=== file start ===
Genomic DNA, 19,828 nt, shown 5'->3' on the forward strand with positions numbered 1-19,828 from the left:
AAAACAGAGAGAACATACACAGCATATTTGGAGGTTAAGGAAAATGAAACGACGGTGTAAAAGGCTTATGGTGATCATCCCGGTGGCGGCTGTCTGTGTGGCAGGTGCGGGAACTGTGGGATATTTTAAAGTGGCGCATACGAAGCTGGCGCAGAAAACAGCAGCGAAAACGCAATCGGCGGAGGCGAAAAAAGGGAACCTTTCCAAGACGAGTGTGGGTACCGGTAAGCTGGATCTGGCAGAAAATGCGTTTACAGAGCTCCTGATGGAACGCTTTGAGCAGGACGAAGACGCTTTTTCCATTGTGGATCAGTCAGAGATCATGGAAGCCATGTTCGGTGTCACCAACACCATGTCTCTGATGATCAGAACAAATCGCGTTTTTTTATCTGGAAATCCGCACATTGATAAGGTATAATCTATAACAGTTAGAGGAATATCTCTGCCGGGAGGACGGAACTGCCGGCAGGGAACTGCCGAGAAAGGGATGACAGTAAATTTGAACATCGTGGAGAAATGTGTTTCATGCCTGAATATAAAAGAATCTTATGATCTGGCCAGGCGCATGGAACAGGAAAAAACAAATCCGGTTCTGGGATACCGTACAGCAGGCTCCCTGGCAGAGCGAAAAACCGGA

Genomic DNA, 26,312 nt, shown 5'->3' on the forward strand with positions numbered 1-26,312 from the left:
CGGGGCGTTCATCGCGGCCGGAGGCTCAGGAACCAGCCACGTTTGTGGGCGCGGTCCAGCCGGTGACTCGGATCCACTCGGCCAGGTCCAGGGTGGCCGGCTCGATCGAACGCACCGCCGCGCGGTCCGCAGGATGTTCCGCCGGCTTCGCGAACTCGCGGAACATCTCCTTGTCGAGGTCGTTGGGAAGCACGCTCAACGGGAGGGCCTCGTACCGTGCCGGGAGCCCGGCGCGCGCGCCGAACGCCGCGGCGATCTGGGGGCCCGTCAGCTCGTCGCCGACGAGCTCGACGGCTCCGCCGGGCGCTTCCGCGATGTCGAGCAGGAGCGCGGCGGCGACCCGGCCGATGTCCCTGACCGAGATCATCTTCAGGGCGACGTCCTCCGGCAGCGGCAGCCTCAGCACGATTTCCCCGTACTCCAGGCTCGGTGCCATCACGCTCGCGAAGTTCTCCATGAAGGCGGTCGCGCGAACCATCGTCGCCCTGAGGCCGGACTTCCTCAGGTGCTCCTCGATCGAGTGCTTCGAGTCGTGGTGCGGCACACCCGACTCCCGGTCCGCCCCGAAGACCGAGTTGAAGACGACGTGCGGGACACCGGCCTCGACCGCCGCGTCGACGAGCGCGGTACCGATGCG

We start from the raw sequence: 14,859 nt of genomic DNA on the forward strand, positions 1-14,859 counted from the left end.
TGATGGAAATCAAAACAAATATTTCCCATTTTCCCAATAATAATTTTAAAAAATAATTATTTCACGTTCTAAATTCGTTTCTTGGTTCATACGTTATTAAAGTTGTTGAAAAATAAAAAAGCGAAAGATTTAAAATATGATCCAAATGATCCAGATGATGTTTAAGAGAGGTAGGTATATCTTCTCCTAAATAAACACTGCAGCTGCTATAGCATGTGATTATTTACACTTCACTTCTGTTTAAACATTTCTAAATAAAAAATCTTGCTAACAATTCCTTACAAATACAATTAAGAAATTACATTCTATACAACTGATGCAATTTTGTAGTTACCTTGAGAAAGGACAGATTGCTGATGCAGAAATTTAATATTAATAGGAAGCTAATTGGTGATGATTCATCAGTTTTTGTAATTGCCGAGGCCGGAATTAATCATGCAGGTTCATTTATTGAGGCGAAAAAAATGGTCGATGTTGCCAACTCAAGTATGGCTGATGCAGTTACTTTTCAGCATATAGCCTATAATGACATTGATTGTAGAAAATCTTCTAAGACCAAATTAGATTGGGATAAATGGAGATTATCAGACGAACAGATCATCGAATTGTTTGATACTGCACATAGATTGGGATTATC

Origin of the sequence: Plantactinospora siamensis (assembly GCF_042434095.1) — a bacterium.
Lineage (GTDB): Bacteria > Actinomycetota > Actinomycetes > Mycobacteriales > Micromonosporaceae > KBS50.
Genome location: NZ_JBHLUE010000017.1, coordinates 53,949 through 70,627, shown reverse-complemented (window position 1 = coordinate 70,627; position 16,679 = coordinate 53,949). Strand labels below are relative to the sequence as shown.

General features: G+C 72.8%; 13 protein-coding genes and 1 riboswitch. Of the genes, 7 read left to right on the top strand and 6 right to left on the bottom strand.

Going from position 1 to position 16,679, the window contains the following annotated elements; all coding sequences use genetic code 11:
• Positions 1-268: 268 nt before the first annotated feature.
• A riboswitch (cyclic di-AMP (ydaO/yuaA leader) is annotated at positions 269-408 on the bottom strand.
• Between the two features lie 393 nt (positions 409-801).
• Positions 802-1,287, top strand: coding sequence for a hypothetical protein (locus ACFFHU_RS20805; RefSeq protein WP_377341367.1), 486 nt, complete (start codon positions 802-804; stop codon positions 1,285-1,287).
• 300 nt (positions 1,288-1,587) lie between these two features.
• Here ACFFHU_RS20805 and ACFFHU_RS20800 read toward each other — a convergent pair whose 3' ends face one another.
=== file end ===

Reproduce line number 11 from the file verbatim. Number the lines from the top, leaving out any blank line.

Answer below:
Going from position 1 to position 16,679, the window contains the following annotated elements; all coding sequences use genetic code 11: